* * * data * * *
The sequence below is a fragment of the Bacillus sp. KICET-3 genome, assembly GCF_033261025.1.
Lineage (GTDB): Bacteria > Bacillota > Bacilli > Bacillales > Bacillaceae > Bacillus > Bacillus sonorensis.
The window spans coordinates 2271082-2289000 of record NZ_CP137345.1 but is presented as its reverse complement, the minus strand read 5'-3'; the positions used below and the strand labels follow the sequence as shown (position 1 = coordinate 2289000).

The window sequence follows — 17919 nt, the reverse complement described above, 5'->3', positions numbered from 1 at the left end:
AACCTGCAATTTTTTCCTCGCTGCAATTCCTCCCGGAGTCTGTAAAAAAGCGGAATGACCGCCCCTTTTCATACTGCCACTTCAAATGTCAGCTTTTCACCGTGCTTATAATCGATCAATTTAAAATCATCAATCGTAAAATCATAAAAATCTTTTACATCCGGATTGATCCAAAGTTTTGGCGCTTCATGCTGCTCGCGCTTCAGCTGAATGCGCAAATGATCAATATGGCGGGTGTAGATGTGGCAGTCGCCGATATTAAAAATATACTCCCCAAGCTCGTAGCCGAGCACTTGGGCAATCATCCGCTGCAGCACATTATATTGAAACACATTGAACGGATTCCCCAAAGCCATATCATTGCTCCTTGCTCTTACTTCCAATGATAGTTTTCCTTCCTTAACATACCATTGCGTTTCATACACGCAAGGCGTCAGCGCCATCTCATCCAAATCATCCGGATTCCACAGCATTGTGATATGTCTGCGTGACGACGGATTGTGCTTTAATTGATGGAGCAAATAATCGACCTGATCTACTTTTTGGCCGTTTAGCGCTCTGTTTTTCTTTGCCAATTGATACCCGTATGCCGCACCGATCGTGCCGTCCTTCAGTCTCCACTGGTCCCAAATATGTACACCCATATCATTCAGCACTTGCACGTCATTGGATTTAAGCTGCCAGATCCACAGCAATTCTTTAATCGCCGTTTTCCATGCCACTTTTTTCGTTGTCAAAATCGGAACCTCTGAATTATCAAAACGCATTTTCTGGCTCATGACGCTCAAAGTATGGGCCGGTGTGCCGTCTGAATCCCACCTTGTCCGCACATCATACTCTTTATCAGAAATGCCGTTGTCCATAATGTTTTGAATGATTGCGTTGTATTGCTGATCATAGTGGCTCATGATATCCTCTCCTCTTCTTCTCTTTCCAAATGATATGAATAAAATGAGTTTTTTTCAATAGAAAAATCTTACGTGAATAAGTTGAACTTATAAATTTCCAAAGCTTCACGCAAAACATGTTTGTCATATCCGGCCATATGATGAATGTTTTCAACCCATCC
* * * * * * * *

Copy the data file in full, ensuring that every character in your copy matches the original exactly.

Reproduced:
The sequence below is a fragment of the Bacillus sp. KICET-3 genome, assembly GCF_033261025.1.
Lineage (GTDB): Bacteria > Bacillota > Bacilli > Bacillales > Bacillaceae > Bacillus > Bacillus sonorensis.
The window spans coordinates 2271082-2289000 of record NZ_CP137345.1 but is presented as its reverse complement, the minus strand read 5'-3'; the positions used below and the strand labels follow the sequence as shown (position 1 = coordinate 2289000).

The window sequence follows — 17919 nt, the reverse complement described above, 5'->3', positions numbered from 1 at the left end:
AACCTGCAATTTTTTCCTCGCTGCAATTCCTCCCGGAGTCTGTAAAAAAGCGGAATGACCGCCCCTTTTCATACTGCCACTTCAAATGTCAGCTTTTCACCGTGCTTATAATCGATCAATTTAAAATCATCAATCGTAAAATCATAAAAATCTTTTACATCCGGATTGATCCAAAGTTTTGGCGCTTCATGCTGCTCGCGCTTCAGCTGAATGCGCAAATGATCAATATGGCGGGTGTAGATGTGGCAGTCGCCGATATTAAAAATATACTCCCCAAGCTCGTAGCCGAGCACTTGGGCAATCATCCGCTGCAGCACATTATATTGAAACACATTGAACGGATTCCCCAAAGCCATATCATTGCTCCTTGCTCTTACTTCCAATGATAGTTTTCCTTCCTTAACATACCATTGCGTTTCATACACGCAAGGCGTCAGCGCCATCTCATCCAAATCATCCGGATTCCACAGCATTGTGATATGTCTGCGTGACGACGGATTGTGCTTTAATTGATGGAGCAAATAATCGACCTGATCTACTTTTTGGCCGTTTAGCGCTCTGTTTTTCTTTGCCAATTGATACCCGTATGCCGCACCGATCGTGCCGTCCTTCAGTCTCCACTGGTCCCAAATATGTACACCCATATCATTCAGCACTTGCACGTCATTGGATTTAAGCTGCCAGATCCACAGCAATTCTTTAATCGCCGTTTTCCATGCCACTTTTTTCGTTGTCAAAATCGGAACCTCTGAATTATCAAAACGCATTTTCTGGCTCATGACGCTCAAAGTATGGGCCGGTGTGCCGTCTGAATCCCACCTTGTCCGCACATCATACTCTTTATCAGAAATGCCGTTGTCCATAATGTTTTGAATGATTGCGTTGTATTGCTGATCATAGTGGCTCATGATATCCTCTCCTCTTCTTCTCTTTCCAAATGATATGAATAAAATGAGTTTTTTTCAATAGAAAAATCTTACGTGAATAAGTTGAACTTATAAATTTCCAAAGCTTCACGCAAAACATGTTTGTCATATCCGGCCATATGATGAATGTTTTCAACCCATCC